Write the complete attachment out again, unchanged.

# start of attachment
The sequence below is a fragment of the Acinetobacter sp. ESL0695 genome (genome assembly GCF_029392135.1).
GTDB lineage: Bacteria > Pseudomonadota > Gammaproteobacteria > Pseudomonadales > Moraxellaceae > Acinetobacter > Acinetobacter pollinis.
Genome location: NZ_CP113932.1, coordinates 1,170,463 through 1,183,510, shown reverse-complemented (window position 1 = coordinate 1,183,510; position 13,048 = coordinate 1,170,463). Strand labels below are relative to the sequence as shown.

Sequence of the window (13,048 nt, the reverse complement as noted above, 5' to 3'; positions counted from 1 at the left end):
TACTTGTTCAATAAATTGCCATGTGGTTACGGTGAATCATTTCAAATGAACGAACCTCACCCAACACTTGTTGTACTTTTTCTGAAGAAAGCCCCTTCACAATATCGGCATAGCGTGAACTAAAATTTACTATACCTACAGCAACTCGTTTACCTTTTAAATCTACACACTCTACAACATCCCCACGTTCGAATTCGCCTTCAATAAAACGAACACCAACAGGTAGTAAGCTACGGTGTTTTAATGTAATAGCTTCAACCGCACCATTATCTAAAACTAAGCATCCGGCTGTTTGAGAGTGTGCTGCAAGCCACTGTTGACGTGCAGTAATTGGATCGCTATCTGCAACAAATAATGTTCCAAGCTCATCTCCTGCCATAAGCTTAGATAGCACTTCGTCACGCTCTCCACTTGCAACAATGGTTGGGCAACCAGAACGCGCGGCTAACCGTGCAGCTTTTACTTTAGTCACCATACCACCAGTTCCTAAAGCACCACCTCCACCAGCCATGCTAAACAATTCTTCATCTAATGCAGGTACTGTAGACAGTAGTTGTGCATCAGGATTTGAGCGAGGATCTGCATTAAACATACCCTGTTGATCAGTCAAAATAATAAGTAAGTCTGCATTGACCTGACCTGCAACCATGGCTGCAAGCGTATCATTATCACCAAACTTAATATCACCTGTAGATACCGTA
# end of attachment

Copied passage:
The sequence below is a fragment of the Acinetobacter sp. ESL0695 genome (genome assembly GCF_029392135.1).
GTDB lineage: Bacteria > Pseudomonadota > Gammaproteobacteria > Pseudomonadales > Moraxellaceae > Acinetobacter > Acinetobacter pollinis.
Genome location: NZ_CP113932.1, coordinates 1,170,463 through 1,183,510, shown reverse-complemented (window position 1 = coordinate 1,183,510; position 13,048 = coordinate 1,170,463). Strand labels below are relative to the sequence as shown.

Sequence of the window (13,048 nt, the reverse complement as noted above, 5' to 3'; positions counted from 1 at the left end):
TACTTGTTCAATAAATTGCCATGTGGTTACGGTGAATCATTTCAAATGAACGAACCTCACCCAACACTTGTTGTACTTTTTCTGAAGAAAGCCCCTTCACAATATCGGCATAGCGTGAACTAAAATTTACTATACCTACAGCAACTCGTTTACCTTTTAAATCTACACACTCTACAACATCCCCACGTTCGAATTCGCCTTCAATAAAACGAACACCAACAGGTAGTAAGCTACGGTGTTTTAATGTAATAGCTTCAACCGCACCATTATCTAAAACTAAGCATCCGGCTGTTTGAGAGTGTGCTGCAAGCCACTGTTGACGTGCAGTAATTGGATCGCTATCTGCAACAAATAATGTTCCAAGCTCATCTCCTGCCATAAGCTTAGATAGCACTTCGTCACGCTCTCCACTTGCAACAATGGTTGGGCAACCAGAACGCGCGGCTAACCGTGCAGCTTTTACTTTAGTCACCATACCACCAGTTCCTAAAGCACCACCTCCACCAGCCATGCTAAACAATTCTTCATCTAATGCAGGTACTGTAGACAGTAGTTGTGCATCAGGATTTGAGCGAGGATCTGCATTAAACATACCCTGTTGATCAGTCAAAATAATAAGTAAGTCTGCATTGACCTGACCTGCAACCATGGCTGCAAGCGTATCATTATCACCAAACTTAATATCACCTGTAGATACCGTA